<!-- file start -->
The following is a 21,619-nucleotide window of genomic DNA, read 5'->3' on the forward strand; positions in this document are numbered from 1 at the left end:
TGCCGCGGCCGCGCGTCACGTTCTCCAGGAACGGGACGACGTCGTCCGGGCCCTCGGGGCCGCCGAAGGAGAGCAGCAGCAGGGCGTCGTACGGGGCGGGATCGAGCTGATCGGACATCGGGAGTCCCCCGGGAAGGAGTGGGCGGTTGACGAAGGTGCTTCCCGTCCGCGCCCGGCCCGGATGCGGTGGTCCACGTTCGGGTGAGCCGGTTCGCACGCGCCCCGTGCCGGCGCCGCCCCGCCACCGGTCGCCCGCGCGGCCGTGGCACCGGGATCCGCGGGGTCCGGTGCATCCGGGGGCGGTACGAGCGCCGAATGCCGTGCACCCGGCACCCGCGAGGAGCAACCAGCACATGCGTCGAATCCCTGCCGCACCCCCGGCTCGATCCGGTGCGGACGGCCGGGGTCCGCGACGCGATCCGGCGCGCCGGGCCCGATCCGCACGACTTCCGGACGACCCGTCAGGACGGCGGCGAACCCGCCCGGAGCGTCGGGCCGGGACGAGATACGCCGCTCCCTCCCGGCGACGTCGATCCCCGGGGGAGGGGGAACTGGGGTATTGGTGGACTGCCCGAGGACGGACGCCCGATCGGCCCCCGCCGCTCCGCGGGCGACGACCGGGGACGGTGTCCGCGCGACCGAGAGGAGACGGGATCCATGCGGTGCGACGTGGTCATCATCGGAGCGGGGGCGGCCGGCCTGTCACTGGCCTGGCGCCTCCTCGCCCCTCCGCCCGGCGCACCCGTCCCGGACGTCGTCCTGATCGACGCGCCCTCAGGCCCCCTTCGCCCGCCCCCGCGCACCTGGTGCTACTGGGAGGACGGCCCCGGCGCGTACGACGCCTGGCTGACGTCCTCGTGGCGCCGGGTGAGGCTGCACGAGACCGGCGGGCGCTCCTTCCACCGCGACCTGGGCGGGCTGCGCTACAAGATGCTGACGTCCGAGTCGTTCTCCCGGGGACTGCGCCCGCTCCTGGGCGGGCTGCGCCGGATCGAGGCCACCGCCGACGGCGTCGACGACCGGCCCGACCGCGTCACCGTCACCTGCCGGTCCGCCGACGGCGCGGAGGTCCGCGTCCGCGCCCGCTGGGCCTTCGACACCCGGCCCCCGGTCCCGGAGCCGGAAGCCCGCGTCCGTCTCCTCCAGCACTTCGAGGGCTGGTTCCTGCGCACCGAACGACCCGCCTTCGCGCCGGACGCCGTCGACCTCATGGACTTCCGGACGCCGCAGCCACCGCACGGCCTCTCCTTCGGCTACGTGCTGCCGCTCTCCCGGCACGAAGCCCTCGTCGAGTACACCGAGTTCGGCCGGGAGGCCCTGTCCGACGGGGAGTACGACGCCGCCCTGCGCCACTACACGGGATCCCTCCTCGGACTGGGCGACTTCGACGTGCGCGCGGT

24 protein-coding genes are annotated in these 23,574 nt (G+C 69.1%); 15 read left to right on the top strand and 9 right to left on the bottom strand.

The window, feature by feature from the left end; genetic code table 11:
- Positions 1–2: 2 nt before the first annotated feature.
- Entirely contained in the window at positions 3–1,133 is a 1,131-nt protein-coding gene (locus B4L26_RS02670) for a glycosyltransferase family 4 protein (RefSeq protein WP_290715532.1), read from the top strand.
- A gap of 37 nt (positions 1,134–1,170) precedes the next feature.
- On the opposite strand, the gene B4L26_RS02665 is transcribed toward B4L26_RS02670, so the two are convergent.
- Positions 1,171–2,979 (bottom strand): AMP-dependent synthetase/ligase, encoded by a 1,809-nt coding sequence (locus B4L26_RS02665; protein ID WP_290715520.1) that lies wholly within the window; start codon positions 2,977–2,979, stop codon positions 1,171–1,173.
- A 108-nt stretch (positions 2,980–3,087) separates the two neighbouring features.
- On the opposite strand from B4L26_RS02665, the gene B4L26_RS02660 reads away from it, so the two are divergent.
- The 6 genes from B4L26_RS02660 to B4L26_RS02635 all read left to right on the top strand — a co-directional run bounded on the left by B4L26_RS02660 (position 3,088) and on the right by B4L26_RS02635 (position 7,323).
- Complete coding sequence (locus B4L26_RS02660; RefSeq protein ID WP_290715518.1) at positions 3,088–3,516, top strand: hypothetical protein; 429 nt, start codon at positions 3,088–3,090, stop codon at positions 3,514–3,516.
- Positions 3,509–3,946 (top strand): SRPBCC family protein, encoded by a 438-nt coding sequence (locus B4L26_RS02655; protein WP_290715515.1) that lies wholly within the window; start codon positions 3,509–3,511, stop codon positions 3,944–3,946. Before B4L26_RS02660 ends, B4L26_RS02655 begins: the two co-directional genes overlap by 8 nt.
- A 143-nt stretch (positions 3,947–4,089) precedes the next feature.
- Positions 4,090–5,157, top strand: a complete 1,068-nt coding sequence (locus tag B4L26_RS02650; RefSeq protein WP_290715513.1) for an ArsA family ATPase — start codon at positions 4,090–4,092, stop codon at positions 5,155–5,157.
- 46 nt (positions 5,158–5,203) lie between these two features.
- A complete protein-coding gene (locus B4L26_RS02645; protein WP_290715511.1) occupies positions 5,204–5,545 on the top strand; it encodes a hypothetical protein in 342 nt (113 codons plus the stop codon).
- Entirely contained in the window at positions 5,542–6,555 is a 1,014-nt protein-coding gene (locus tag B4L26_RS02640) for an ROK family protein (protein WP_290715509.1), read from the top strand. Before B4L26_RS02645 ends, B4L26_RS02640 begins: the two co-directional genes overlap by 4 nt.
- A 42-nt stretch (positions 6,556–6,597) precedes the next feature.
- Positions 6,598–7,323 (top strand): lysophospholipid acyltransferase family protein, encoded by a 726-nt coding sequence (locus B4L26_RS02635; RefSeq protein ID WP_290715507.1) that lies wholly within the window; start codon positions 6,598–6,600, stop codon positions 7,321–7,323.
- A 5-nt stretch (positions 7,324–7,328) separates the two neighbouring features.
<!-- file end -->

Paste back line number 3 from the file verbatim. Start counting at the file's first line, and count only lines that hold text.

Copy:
24 protein-coding genes are annotated in these 23,574 nt (G+C 69.1%); 15 read left to right on the top strand and 9 right to left on the bottom strand.